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Lessons I Learned by Running for Mayor

Now that I’ve got a little distance from the whole mayoral campaign, I’ll be writing a bit more about what it was like.

This particular piece is from a monologue I did for The Kinda Late Show. Also, Drew Platt wrote some of it with me. It’s supposed to be funny and ridiculous, so don’t take it too seriously. I’ll be doing more in-depth stuff soon.

So I ran for mayor of San Francisco.

I did not win.

But I did learn some important things along the way. And I’ve decided to tell you about them.

One of my favorite things about running for office was that it attracted entirely new kinds of internet haters. I’ve been doing cool things in the public eye for awhile now, so I’ve gotten pretty used to people saying shit like to me like “Stuart’s a faggy hipster bitch.” Maybe I’d be more concerned if they weren’t a 14 year old in Ohio.

But politics haters are totally different. I’d post something like “Good morning San Francisco, I hope you have a great day!”

And I’d get responses like “People like you are the cause of all the ruination in the world. I hope you die slowly in a fiery train wreck and that everyone in your family is wiped out by pestilence, thus effectively taking your DNA out of the collective gene pool.”

These people are like the Cormac McCarthys of of Haters. I’m personally offended, but goddamn if their prose isn’t on point.

You know what the worst part about running for office is? Calling up everyone you know and asking them for money. Oh man, it is terrible! Imagine this:

“Hi Sarah! It’s Stuart! It’s been forever since we talked. I’m pretty sure the last time I saw you I prematurely ejaculated on your leg and then shrugged it off with a ‘Sorry, you’re really sexy’…yeah well do you think you can donate $100 to my campaign?”

Raise your hand if I called you and asked for money. Those of you who didn’t answer your phones made a very wise decision.

Another crazy thing is that your rich friends will give you zero dollars while your poor friends will give WAY more than you’d expect. Yeah, there’s no joke there, it’s just depressing.

You know what else was weird? Going around to business all over San Francisco and asking people to put a sign in their window with my face on it. I can’t tell you how many times people looked at me, then looked at the sign and said “You’re much better looking on the poster”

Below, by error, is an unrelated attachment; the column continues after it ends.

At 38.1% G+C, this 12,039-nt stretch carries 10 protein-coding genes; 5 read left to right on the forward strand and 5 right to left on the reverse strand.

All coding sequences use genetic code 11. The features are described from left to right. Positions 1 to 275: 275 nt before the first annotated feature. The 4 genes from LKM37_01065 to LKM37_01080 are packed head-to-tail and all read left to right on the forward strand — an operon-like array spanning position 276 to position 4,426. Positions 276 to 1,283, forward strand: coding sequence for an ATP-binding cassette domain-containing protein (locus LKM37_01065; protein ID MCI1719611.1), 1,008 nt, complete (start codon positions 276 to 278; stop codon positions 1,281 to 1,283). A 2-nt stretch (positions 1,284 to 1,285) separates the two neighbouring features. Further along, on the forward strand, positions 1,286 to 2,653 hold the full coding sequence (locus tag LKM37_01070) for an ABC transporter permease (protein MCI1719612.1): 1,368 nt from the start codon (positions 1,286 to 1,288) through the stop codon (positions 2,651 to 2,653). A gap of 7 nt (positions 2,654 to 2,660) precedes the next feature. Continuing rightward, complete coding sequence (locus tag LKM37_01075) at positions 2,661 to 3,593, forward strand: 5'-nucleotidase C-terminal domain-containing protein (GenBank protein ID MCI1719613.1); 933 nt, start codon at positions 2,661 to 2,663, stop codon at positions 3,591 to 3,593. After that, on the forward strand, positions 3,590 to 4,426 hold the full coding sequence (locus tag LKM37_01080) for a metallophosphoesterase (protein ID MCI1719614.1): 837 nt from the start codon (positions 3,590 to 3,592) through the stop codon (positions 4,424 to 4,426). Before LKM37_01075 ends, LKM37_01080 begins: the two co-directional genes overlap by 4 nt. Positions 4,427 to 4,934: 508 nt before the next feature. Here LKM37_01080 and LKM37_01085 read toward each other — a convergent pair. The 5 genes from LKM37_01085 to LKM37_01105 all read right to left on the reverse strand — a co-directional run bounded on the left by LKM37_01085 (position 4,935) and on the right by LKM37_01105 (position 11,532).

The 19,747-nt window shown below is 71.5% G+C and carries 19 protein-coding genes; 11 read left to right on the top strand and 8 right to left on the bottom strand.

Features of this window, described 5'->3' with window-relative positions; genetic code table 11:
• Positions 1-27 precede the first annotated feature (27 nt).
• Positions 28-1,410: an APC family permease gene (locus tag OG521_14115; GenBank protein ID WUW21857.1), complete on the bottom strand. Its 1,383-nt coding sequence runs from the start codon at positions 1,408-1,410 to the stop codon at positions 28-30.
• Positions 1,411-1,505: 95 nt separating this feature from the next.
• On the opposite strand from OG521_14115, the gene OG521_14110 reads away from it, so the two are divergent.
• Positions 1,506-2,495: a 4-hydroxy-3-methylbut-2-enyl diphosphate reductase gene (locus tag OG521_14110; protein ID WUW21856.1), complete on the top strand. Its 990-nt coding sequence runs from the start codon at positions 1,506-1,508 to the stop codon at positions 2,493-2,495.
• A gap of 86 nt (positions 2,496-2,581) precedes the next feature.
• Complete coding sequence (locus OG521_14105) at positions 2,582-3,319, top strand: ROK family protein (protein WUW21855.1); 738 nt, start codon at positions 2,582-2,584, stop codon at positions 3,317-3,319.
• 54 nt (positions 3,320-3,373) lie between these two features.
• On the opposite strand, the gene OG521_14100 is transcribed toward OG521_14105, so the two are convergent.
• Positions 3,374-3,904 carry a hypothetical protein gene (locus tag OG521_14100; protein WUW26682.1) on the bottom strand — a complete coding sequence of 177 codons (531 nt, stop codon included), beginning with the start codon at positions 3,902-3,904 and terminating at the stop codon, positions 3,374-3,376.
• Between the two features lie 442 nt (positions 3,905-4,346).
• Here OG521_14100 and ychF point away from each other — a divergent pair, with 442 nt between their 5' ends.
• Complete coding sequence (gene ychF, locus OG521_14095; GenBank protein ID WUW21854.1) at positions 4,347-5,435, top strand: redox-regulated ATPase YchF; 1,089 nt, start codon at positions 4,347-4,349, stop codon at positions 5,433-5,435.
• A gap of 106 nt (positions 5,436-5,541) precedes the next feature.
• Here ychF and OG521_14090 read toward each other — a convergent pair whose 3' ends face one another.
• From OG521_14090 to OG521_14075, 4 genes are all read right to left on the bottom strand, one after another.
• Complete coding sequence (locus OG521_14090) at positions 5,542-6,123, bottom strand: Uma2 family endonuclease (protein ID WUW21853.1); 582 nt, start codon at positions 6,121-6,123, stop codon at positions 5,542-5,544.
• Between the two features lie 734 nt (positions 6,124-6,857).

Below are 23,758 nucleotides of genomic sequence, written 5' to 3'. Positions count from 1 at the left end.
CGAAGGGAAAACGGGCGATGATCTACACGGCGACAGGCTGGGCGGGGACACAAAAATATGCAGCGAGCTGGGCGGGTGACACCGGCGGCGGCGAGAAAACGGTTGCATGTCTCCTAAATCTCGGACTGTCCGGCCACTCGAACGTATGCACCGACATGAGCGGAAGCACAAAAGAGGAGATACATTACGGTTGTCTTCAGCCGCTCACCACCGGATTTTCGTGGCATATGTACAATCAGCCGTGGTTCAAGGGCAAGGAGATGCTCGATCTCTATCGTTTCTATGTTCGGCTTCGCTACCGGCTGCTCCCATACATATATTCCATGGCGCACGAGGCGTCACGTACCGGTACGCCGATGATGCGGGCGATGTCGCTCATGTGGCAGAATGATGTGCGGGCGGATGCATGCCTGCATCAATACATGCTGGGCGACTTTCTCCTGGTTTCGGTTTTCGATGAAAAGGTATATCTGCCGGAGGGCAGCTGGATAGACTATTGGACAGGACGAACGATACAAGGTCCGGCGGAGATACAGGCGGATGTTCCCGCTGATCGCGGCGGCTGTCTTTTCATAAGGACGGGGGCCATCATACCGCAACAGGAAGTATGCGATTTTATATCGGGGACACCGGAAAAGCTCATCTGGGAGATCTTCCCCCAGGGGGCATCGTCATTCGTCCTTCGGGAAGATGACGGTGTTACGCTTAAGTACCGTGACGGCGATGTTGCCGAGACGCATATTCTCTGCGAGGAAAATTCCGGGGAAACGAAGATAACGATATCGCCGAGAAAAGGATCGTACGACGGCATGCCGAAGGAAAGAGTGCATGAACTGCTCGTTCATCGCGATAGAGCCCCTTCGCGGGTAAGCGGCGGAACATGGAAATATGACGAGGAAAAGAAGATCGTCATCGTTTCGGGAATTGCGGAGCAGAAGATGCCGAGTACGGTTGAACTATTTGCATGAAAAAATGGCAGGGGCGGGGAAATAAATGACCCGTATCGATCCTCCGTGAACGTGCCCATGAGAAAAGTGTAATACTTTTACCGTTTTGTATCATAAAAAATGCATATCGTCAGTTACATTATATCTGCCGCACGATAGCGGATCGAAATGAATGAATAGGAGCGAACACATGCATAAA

Thanks asshole, just put up my fucking sign already.

BAS_Clooneys-1

photo by Mariya Stangl

Another strange thing is that suddenly everyone reaches out with advice about how to run the campaign. Yeah, I’ll be sure to take political advice from a guy who lives with his mom, delivers weed for a living, and introduces himself to people as The Sorcerer.

Oh, they ask you to fight for their weird obscure causes too, “What we gonna do to stop the mariachi problem in the Mission, Stuart? We can’t have people of color spreading joy in the Mission, only white twenty-somethings selling shitty arts and crafts are supposed to do that.”

Luckily, the best part about my campaign is that I didn’t actually have to worry about winning the election. I mean, come on…

That said I did have a few nights where I tossed and turned thinking “Oh shit…what if I actually win…”

I mean, could you imagine that? My term would peak at the inauguration party and go steeply downhill after that.

My girlfriend Ashley literally said to me one day, “Wait…if you win…they, they won’t let you be mayor right? Like they’d have to stop it…right?”

Here’s the thing, if they elected me it would be pretty easy to undo the things I would’ve fucked up. It’s gonna take us decades to fix the damage Ed Lee’s gonna do to this City.

Fuck it, let’s just move to Detroit.

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Broke-Ass Stuart - Editor In Cheap

Broke-Ass Stuart - Editor In Cheap

I've been called "an Underground legend": SF Chronicle , "an SF cult hero": SF Bay Guardian, and "the chief of cheap": Time Out New York, but to those familiar with my work, I'm just "that douchebag who writes books about cheap stuff and drinks a lot".